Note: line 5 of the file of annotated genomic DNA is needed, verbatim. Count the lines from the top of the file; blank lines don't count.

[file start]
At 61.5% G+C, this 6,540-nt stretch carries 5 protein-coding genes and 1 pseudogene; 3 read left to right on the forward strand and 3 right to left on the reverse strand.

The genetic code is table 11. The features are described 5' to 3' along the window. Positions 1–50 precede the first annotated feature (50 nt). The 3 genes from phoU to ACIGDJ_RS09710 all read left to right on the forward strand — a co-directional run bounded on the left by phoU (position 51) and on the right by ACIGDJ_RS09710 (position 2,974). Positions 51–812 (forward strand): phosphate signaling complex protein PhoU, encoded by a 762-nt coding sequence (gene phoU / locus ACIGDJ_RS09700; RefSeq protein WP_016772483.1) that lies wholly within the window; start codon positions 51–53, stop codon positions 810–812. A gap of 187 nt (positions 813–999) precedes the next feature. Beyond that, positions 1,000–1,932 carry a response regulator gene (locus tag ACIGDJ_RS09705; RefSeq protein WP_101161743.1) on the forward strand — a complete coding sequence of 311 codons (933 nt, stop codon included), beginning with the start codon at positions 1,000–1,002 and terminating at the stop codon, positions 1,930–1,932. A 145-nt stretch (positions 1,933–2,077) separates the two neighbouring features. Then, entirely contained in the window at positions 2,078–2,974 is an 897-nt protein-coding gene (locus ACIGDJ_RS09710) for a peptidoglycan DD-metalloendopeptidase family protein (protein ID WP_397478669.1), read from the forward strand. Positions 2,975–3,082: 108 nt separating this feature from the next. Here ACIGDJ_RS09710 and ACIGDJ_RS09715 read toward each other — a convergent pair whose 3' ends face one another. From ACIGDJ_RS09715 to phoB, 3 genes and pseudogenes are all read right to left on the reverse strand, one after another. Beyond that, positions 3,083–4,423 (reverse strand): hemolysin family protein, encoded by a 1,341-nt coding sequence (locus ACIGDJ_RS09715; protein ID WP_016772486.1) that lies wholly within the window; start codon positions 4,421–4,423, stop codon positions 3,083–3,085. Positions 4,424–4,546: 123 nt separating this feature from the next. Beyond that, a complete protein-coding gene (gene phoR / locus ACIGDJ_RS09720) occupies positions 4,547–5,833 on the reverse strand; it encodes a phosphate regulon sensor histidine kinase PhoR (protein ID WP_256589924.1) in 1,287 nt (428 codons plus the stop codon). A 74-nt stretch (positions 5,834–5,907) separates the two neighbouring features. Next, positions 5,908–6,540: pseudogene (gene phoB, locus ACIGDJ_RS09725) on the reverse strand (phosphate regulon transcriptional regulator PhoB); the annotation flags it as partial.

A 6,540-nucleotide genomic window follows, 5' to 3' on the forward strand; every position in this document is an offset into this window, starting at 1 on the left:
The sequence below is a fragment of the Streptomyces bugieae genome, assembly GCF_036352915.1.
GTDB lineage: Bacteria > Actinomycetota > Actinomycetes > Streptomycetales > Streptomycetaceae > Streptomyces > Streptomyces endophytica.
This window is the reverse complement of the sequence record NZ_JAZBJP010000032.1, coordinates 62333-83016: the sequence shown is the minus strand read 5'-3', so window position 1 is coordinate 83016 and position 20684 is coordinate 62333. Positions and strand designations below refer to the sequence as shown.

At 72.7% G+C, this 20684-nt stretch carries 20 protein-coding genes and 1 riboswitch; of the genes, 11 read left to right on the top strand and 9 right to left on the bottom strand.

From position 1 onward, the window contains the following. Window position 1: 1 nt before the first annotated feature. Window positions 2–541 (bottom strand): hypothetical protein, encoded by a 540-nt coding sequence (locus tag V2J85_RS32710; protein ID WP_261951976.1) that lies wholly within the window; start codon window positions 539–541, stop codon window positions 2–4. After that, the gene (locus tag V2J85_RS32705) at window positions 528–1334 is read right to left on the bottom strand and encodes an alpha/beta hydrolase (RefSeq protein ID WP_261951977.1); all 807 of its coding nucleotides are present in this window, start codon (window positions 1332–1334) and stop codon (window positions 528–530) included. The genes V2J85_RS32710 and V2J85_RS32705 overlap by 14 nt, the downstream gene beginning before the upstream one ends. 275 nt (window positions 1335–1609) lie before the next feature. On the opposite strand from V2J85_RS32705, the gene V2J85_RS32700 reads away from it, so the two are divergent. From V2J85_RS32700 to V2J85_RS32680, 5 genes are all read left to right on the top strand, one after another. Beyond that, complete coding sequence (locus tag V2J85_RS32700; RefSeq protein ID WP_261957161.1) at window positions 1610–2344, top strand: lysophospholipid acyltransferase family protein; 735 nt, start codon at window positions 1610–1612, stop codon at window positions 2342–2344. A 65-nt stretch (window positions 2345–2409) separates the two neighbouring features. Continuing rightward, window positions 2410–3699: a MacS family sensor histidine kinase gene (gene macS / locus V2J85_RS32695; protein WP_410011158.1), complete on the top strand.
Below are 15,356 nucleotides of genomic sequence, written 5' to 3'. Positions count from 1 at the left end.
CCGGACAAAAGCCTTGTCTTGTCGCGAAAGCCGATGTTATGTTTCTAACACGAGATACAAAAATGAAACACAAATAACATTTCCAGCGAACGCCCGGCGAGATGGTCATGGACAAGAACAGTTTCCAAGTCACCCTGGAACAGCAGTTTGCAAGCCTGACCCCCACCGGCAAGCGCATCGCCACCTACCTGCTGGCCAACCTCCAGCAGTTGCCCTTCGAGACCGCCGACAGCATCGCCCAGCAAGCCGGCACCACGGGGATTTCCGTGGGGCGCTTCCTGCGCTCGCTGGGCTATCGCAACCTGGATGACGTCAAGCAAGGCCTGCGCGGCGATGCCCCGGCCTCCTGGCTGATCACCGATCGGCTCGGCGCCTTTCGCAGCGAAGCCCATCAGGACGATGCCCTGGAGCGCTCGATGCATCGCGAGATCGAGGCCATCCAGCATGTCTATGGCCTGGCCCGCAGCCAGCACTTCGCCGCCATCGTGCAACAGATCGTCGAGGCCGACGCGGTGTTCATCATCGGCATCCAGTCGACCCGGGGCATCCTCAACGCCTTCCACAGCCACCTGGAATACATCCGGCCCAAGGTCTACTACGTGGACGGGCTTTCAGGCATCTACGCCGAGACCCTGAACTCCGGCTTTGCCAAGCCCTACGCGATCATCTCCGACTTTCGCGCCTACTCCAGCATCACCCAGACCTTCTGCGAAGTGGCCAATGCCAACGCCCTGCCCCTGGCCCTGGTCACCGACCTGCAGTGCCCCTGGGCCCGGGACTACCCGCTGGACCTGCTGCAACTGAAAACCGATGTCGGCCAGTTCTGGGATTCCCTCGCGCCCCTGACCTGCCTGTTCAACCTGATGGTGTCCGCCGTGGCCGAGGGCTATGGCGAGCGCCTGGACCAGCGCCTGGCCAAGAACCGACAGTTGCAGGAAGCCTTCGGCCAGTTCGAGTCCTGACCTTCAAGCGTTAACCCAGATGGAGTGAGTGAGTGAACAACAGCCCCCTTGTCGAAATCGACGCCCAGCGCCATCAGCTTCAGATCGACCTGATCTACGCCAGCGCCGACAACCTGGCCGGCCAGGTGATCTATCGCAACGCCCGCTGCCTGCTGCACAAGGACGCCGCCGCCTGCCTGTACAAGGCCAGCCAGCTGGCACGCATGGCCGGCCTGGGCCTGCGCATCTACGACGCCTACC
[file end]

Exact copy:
GTDB lineage: Bacteria > Actinomycetota > Actinomycetes > Streptomycetales > Streptomycetaceae > Streptomyces > Streptomyces endophytica.